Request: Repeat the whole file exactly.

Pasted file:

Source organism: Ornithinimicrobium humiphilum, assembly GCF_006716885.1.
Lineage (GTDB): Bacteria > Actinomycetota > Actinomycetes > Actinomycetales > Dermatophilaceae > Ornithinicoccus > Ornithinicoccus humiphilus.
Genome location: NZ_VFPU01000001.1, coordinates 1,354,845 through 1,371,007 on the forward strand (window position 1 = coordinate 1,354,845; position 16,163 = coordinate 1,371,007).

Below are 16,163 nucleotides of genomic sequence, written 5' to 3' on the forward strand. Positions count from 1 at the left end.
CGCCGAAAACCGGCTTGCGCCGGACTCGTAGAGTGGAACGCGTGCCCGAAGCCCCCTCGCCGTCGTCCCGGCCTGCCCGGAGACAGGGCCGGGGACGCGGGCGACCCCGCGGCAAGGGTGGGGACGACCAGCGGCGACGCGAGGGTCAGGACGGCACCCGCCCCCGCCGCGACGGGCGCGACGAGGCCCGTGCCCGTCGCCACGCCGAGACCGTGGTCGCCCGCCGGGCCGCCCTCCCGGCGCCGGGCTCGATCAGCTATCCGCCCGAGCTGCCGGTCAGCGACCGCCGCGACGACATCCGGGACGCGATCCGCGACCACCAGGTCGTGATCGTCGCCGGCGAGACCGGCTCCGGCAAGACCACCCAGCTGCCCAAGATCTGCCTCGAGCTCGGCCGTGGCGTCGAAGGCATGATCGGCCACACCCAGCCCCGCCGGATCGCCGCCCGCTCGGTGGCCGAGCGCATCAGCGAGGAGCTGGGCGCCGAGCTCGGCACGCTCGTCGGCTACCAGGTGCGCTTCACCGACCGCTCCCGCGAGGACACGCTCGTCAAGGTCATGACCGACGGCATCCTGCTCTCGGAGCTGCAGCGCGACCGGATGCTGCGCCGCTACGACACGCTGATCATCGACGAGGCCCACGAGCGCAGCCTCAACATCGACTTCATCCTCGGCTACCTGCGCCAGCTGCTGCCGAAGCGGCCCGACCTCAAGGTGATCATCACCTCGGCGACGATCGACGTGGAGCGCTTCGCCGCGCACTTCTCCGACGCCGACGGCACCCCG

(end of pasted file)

Source organism: Ornithinimicrobium humiphilum, assembly GCF_006716885.1.
Lineage (GTDB): Bacteria > Actinomycetota > Actinomycetes > Actinomycetales > Dermatophilaceae > Ornithinicoccus > Ornithinicoccus humiphilus.
Genome location: NZ_VFPU01000001.1, coordinates 1,354,845 through 1,371,007 on the forward strand (window position 1 = coordinate 1,354,845; position 16,163 = coordinate 1,371,007).

Below are 16,163 nucleotides of genomic sequence, written 5' to 3' on the forward strand. Positions count from 1 at the left end.
CGCCGAAAACCGGCTTGCGCCGGACTCGTAGAGTGGAACGCGTGCCCGAAGCCCCCTCGCCGTCGTCCCGGCCTGCCCGGAGACAGGGCCGGGGACGCGGGCGACCCCGCGGCAAGGGTGGGGACGACCAGCGGCGACGCGAGGGTCAGGACGGCACCCGCCCCCGCCGCGACGGGCGCGACGAGGCCCGTGCCCGTCGCCACGCCGAGACCGTGGTCGCCCGCCGGGCCGCCCTCCCGGCGCCGGGCTCGATCAGCTATCCGCCCGAGCTGCCGGTCAGCGACCGCCGCGACGACATCCGGGACGCGATCCGCGACCACCAGGTCGTGATCGTCGCCGGCGAGACCGGCTCCGGCAAGACCACCCAGCTGCCCAAGATCTGCCTCGAGCTCGGCCGTGGCGTCGAAGGCATGATCGGCCACACCCAGCCCCGCCGGATCGCCGCCCGCTCGGTGGCCGAGCGCATCAGCGAGGAGCTGGGCGCCGAGCTCGGCACGCTCGTCGGCTACCAGGTGCGCTTCACCGACCGCTCCCGCGAGGACACGCTCGTCAAGGTCATGACCGACGGCATCCTGCTCTCGGAGCTGCAGCGCGACCGGATGCTGCGCCGCTACGACACGCTGATCATCGACGAGGCCCACGAGCGCAGCCTCAACATCGACTTCATCCTCGGCTACCTGCGCCAGCTGCTGCCGAAGCGGCCCGACCTCAAGGTGATCATCACCTCGGCGACGATCGACGTGGAGCGCTTCGCCGCGCACTTCTCCGACGCCGACGGCACCCCG